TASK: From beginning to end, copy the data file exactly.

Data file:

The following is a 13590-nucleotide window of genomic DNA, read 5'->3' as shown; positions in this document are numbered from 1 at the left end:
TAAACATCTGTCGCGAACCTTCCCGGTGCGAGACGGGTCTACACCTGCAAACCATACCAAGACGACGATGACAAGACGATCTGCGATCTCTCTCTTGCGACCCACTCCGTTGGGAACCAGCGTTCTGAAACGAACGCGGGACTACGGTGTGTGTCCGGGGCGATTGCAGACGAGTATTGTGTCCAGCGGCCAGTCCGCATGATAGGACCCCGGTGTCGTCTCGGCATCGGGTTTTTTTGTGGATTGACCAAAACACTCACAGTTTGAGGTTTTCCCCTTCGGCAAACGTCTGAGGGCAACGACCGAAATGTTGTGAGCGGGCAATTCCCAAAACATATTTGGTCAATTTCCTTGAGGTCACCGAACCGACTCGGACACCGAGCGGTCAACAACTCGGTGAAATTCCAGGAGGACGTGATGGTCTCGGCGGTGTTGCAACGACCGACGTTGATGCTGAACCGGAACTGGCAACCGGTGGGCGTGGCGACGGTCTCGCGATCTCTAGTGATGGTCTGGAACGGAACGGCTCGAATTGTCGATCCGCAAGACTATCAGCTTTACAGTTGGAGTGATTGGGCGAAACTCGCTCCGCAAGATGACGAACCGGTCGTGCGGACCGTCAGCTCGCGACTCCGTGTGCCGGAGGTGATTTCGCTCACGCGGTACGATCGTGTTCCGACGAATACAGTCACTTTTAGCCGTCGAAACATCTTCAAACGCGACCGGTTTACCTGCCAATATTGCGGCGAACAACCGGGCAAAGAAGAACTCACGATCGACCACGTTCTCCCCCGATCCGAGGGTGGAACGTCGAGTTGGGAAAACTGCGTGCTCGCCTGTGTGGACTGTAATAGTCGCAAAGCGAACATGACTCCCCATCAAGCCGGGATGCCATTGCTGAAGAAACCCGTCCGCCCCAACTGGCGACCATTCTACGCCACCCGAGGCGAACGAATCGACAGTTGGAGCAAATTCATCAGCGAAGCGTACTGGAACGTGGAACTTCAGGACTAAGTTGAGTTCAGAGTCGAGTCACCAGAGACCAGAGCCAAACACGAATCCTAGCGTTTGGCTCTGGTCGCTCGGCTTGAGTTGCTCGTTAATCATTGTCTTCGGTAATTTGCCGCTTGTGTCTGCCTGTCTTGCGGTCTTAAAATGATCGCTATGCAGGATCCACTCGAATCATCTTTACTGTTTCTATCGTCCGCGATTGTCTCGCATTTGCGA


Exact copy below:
The following is a 13590-nucleotide window of genomic DNA, read 5'->3' as shown; positions in this document are numbered from 1 at the left end:
TAAACATCTGTCGCGAACCTTCCCGGTGCGAGACGGGTCTACACCTGCAAACCATACCAAGACGACGATGACAAGACGATCTGCGATCTCTCTCTTGCGACCCACTCCGTTGGGAACCAGCGTTCTGAAACGAACGCGGGACTACGGTGTGTGTCCGGGGCGATTGCAGACGAGTATTGTGTCCAGCGGCCAGTCCGCATGATAGGACCCCGGTGTCGTCTCGGCATCGGGTTTTTTTGTGGATTGACCAAAACACTCACAGTTTGAGGTTTTCCCCTTCGGCAAACGTCTGAGGGCAACGACCGAAATGTTGTGAGCGGGCAATTCCCAAAACATATTTGGTCAATTTCCTTGAGGTCACCGAACCGACTCGGACACCGAGCGGTCAACAACTCGGTGAAATTCCAGGAGGACGTGATGGTCTCGGCGGTGTTGCAACGACCGACGTTGATGCTGAACCGGAACTGGCAACCGGTGGGCGTGGCGACGGTCTCGCGATCTCTAGTGATGGTCTGGAACGGAACGGCTCGAATTGTCGATCCGCAAGACTATCAGCTTTACAGTTGGAGTGATTGGGCGAAACTCGCTCCGCAAGATGACGAACCGGTCGTGCGGACCGTCAGCTCGCGACTCCGTGTGCCGGAGGTGATTTCGCTCACGCGGTACGATCGTGTTCCGACGAATACAGTCACTTTTAGCCGTCGAAACATCTTCAAACGCGACCGGTTTACCTGCCAATATTGCGGCGAACAACCGGGCAAAGAAGAACTCACGATCGACCACGTTCTCCCCCGATCCGAGGGTGGAACGTCGAGTTGGGAAAACTGCGTGCTCGCCTGTGTGGACTGTAATAGTCGCAAAGCGAACATGACTCCCCATCAAGCCGGGATGCCATTGCTGAAGAAACCCGTCCGCCCCAACTGGCGACCATTCTACGCCACCCGAGGCGAACGAATCGACAGTTGGAGCAAATTCATCAGCGAAGCGTACTGGAACGTGGAACTTCAGGACTAAGTTGAGTTCAGAGTCGAGTCACCAGAGACCAGAGCCAAACACGAATCCTAGCGTTTGGCTCTGGTCGCTCGGCTTGAGTTGCTCGTTAATCATTGTCTTCGGTAATTTGCCGCTTGTGTCTGCCTGTCTTGCGGTCTTAAAATGATCGCTATGCAGGATCCACTCGAATCATCTTTACTGTTTCTATCGTCCGCGATTGTCTCGCATTTGCGA